Subject to any disclosure restrictions applicable to the FCA, the FCA may disclose confidential information to the Commission to facilitate the carrying out of a public function of the FCA and is permitted by:

  • Regulation 3(1)(a) of the Financial Services and Markets Act 2000 (Confidential Information) Regulations 2001 (opens in new tab) (SI 2001/2188) (the Disclosure Regulations), a gateway which permits disclosure of confidential information where it is made for the purposes of enabling or assisting the FCA to discharge any of its public functions;
  • Regulation 12(1)(a) of the Disclosure Regulations, a gateway which permits disclosure of confidential information to the Commission where it is made for the purpose of enabling or assisting the Commission to discharge its functions as such;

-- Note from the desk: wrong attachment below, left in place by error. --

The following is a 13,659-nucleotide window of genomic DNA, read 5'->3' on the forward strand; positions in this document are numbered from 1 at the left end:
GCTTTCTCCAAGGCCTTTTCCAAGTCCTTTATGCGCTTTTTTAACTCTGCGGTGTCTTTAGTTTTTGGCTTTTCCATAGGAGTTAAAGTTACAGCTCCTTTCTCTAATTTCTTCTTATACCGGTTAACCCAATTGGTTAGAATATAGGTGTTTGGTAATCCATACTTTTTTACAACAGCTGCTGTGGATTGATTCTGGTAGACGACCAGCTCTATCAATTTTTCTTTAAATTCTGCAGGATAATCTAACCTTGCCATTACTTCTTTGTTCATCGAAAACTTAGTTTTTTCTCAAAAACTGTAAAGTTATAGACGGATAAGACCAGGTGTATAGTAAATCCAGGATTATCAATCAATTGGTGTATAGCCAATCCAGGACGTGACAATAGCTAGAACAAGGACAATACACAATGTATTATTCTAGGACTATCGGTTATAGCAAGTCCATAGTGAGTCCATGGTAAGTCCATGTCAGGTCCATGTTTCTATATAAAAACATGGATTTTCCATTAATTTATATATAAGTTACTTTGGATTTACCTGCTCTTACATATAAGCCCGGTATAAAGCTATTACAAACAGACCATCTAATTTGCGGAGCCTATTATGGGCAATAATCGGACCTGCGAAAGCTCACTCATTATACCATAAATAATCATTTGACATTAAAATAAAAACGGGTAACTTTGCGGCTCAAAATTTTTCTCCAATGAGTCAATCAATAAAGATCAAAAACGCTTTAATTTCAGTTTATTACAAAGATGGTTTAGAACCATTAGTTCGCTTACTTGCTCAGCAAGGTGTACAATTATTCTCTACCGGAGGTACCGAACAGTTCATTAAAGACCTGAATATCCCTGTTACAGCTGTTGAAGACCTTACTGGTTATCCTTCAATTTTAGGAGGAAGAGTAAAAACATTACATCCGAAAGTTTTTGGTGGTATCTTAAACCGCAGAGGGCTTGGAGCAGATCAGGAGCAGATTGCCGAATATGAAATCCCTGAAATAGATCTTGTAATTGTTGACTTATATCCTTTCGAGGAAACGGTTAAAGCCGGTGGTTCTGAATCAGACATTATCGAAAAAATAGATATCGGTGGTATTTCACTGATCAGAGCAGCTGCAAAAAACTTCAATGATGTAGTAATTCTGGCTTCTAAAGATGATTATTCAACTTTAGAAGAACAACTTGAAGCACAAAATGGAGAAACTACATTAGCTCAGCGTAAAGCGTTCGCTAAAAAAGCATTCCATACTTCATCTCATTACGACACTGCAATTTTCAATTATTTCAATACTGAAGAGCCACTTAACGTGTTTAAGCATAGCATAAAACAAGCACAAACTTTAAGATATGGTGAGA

• Regulation 12(1)(b) of the Disclosure Regulations, a gateway which permits disclosure of confidential information to the Commission in its capacity as a disciplinary proceedings authority for the purposes of any prescribed disciplinary proceedings which have been or may be initiated, or for the purpose of initiating or bringing to an end any such proceedings, or of facilitating a determination of whether they should be initiated or brought to an end.

Where the FCA discloses confidential information to the Commission, the Commission will continue to be bound by the statutory confidentiality regime in FSMA. Disclosure of information other than in accordance with FSMA may constitute a criminal offence.

Information shared by the Commission with the FCA

Section 30(1) of the GA 2005 states the Commission may provide information received by it in the exercise of its functions to any of the persons listed in Schedule 6 of the GA 2005:

  • For use in the exercise of the person's or body's functions, or
  • For the purpose of a function of the Commission.

Section 30(2) of the GA 2005 allows any of the persons or bodies listed in Part 1 or 2 of Schedule 6 to provide the Commission, for use in the exercise of its functions, information received by the person or body in the exercise of his or its functions.